“One cannot escape the question [of how to recompense blacks for being terrorized for more than 200 years] by hand-waving at the past, disavowing the acts of one’s ancestors, nor by citing a recent date of ancestral immigration. The last slaveholder has been dead for a very long time. The last soldier to endure Valley Forge has been dead much longer. To proudly claim the veteran and disown the slaveholder is patriotism à la carte. 

“A nation outlives its generations. We were not there when Washington crossed the Delaware, but Emanuel Gottlieb Leutze’s rendering has meaning to us. We were not there when Woodrow Wilson took us into World War I, but we are still paying out the pensions. If Thomas Jefferson’s genius matters, then so does his taking of Sally Hemings’ body. If George Washington crossing the Delaware matters, so must his ruthless pursuit of the [runaway slave] Oney Judge.”

There has always been this undercurrent of tragedy and darkness running against the naive, hot-dogs-and-fireworks version of American history, the former to which only the most brutalized and ignored Americans, or those who empathize with them, are attuned. 

Throughout this nation’s history, critics like Douglass have been jailed, murdered, dismissed, denounced and defamed. 

But every once in a while, some aspect of their message breaks through, hacks the ‘freedom-justice-equality-and-liberty-for-all’ optimism to which our brains are programmed from childhood. Their negative, pessimistic critiques are taken seriously from time to time. Their aggression and impatience seriously confronted.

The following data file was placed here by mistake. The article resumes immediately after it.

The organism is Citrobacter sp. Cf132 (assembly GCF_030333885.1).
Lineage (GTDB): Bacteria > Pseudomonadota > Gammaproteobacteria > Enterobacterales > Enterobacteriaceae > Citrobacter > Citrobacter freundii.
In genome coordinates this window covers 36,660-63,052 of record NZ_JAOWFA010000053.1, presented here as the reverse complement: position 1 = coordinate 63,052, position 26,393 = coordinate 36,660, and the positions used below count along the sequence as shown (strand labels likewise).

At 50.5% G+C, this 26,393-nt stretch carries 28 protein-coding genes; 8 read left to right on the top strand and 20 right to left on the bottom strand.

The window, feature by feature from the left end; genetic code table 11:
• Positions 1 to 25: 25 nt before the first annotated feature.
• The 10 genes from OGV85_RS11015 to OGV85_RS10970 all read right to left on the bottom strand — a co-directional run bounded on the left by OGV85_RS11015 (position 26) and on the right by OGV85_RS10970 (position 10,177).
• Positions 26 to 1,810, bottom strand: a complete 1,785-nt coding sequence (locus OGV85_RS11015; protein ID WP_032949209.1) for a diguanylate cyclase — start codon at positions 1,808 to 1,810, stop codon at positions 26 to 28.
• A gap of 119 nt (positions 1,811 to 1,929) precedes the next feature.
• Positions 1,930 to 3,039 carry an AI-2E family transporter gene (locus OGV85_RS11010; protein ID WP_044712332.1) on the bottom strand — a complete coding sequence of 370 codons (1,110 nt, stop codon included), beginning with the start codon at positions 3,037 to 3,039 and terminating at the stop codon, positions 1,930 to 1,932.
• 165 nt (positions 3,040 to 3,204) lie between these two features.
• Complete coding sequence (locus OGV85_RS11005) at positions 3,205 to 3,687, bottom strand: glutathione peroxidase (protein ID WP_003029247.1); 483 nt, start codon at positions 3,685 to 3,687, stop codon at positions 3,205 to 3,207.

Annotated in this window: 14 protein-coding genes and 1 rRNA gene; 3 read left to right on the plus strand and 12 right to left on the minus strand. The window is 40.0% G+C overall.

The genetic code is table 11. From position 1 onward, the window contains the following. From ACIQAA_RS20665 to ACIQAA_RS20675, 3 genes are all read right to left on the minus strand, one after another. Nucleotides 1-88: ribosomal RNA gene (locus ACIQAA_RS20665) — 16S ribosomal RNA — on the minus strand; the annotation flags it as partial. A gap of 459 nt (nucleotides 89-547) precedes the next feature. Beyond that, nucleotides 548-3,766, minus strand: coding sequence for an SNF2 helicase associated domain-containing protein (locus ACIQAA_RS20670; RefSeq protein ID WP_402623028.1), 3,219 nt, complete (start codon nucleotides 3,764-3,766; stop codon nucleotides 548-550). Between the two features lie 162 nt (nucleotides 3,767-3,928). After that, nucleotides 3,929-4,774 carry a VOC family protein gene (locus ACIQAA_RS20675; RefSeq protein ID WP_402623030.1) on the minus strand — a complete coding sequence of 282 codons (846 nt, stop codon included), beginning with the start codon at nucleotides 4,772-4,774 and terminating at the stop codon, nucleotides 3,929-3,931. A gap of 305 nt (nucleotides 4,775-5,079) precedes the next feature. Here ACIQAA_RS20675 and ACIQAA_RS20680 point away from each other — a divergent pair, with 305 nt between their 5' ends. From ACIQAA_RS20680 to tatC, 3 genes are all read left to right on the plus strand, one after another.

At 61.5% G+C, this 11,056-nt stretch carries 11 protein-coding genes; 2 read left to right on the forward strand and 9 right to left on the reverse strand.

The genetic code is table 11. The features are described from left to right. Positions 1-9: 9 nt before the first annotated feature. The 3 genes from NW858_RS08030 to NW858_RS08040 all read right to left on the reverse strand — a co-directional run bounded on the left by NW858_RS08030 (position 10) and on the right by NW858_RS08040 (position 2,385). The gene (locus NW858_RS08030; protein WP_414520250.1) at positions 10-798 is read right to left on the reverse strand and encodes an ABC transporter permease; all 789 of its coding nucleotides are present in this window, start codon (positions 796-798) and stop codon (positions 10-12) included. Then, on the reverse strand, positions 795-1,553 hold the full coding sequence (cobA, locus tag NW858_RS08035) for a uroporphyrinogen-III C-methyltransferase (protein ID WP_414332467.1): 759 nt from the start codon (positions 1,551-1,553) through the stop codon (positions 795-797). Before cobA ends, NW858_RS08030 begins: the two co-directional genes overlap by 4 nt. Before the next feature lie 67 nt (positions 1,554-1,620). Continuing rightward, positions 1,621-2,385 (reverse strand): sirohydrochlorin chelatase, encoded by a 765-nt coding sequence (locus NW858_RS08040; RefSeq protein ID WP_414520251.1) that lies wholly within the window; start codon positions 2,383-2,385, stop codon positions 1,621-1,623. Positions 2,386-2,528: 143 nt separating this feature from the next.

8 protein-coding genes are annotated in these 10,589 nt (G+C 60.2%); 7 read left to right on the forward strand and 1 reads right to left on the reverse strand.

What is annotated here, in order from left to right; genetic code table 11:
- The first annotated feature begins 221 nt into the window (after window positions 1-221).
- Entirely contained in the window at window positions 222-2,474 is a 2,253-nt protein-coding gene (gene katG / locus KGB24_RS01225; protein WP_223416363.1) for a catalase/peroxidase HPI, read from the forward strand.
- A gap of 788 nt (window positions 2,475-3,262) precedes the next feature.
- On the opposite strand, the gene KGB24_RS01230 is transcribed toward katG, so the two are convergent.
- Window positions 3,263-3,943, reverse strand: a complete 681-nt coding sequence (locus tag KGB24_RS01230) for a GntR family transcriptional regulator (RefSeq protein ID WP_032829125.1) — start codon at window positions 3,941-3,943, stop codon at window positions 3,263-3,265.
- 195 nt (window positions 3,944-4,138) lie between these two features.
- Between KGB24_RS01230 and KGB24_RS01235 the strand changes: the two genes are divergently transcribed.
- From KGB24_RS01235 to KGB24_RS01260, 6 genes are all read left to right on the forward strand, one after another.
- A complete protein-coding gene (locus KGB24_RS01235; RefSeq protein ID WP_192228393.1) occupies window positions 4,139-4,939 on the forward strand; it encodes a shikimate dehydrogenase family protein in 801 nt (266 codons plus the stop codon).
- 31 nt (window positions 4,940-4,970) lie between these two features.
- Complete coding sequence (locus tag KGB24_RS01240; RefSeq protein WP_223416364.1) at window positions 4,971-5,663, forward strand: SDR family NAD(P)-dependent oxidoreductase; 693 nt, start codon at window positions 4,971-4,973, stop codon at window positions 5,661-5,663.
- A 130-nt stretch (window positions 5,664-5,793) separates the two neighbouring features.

For most of us, what semblance of liberty and freedom we have (secured through the 13th, 14th and 15th amendments; Women’s Suffrage; the Civil Rights and Voting Rights acts; the labor movement; etc.) has only ever been achieved after battling with the received patriotism that we’ve been taught since childhood, a patriotism that would have you thinking that only wealthy white men can be patriots. 

And to remind ourselves of this reality — that “power concedes nothing without a demand. It never did and it never will,” as Douglass famously said — is not to diminish our collective Independence Day commemoration. It enhances our collective understanding of what it takes to achieve real liberation (from domination, from fear, from hatred, from racism, from want, etc.). Freedom isn’t a birthright; it’s a constant struggle, one often fought within ourselves. 

With that, Happy Fourth of July.

CONTACT: michael@austinweeklynews.com